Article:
Madison Keys and Lauren Davis, Their Strengths and Potential By Who Knows Them Best...
Tennis - Jacopo Tezza, Director for the Evert Tennis Academy, has worked with two of the greatest hopes of the near future for American tennis, once Serena and Venus Williams will be gone. How far can Madison and Lauren go? Jacopo tells it all
For the past 2 years now, there has been a pretty high degree of uncertainty regarding American tennis. When will it return to dominance again? Who will be the next Pete Sampras or Andy Roddick or Serena Williams? What kind of program is in place to help the development of young talents?
Although the men’s side is giving some timid signs of growth with Jack Sock and Steve Johnson, the women’s side is waiting for a breakthrough season from one or more players.
Sloane Stevens, Madison Keys, Alison Riske, Christina Mchale and Lauren Davis are all very young players, but some of their talents is definitely top 5 material.
During my tenure at the Evert Tennis Academy I have had the opportunity to work with several players currently on the tour. Among them, I can easily say that I have specials memories about two: Madison Keys and Lauren Davis.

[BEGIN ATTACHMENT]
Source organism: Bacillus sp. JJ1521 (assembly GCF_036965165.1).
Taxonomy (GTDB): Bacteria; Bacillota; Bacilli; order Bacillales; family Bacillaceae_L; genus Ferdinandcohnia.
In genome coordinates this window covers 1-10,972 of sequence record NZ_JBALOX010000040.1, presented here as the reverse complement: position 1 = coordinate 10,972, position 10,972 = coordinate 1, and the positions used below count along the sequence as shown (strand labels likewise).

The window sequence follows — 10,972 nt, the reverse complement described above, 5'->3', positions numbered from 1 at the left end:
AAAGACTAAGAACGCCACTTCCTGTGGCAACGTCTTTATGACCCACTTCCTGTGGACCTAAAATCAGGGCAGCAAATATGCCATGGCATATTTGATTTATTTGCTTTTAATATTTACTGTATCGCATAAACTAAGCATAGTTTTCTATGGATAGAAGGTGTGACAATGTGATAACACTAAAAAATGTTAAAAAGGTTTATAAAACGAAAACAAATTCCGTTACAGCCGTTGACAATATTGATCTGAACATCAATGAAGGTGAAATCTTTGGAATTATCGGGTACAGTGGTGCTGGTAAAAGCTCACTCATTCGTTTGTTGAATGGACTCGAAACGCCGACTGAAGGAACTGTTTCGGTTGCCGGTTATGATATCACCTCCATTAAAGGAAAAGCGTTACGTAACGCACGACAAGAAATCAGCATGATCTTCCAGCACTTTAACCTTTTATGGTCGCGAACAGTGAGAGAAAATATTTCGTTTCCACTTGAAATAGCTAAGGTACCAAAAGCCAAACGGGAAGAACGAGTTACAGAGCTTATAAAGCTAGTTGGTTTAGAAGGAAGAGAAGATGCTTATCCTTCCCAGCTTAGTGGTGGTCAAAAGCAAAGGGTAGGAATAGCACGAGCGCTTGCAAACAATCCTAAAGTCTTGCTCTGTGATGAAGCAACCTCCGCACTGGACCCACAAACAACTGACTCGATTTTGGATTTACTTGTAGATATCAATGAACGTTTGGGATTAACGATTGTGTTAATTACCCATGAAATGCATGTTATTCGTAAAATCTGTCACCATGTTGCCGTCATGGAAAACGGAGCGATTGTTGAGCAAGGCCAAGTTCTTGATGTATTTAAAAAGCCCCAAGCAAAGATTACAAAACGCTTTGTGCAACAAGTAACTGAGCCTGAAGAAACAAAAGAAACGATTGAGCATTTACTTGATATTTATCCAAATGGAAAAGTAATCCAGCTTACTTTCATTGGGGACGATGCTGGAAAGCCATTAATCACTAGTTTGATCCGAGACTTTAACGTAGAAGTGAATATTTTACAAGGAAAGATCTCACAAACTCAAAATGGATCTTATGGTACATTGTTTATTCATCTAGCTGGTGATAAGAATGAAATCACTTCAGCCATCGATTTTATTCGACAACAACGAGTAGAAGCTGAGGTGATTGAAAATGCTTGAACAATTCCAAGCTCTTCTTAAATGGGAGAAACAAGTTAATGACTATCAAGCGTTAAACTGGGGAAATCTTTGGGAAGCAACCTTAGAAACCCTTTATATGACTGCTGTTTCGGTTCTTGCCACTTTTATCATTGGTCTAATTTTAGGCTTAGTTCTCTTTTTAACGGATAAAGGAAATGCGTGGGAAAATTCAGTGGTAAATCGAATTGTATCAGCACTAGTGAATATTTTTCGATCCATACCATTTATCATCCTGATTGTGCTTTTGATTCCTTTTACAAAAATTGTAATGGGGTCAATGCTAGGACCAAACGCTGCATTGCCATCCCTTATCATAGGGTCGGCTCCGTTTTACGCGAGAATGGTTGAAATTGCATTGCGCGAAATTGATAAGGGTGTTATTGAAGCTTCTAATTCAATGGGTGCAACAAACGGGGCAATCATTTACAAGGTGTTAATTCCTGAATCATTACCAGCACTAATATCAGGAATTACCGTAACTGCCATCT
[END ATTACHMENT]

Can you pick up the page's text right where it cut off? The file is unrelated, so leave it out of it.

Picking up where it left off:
I worked with Madison Keys early in her career; she was only 15 years old when I first stepped on the court with her and the tennis industry (sponsors, agencies, coaches etc.) was already in love with her talent. Although her early career was at times inconsistent alternating some incredible performances (like the one in 2009 at the World Team Tennis against Serena Williams), to some inexplicable others; her talent was undeniable. Madison had to deal since her early stages with two main obstacles: injuries and the pressure from the outside. Obviously, my main job on court with her was to teach the fundamentals of the game, but the biggest challenge was mainly to help her managing all the pressure Madison was carrying inside her.
I spent just about 1 year working with Madison; I had no doubt that once her maturity process kicked in and her body would stayed injury-free, she would have made tremendous progresses. Tennis was never a question.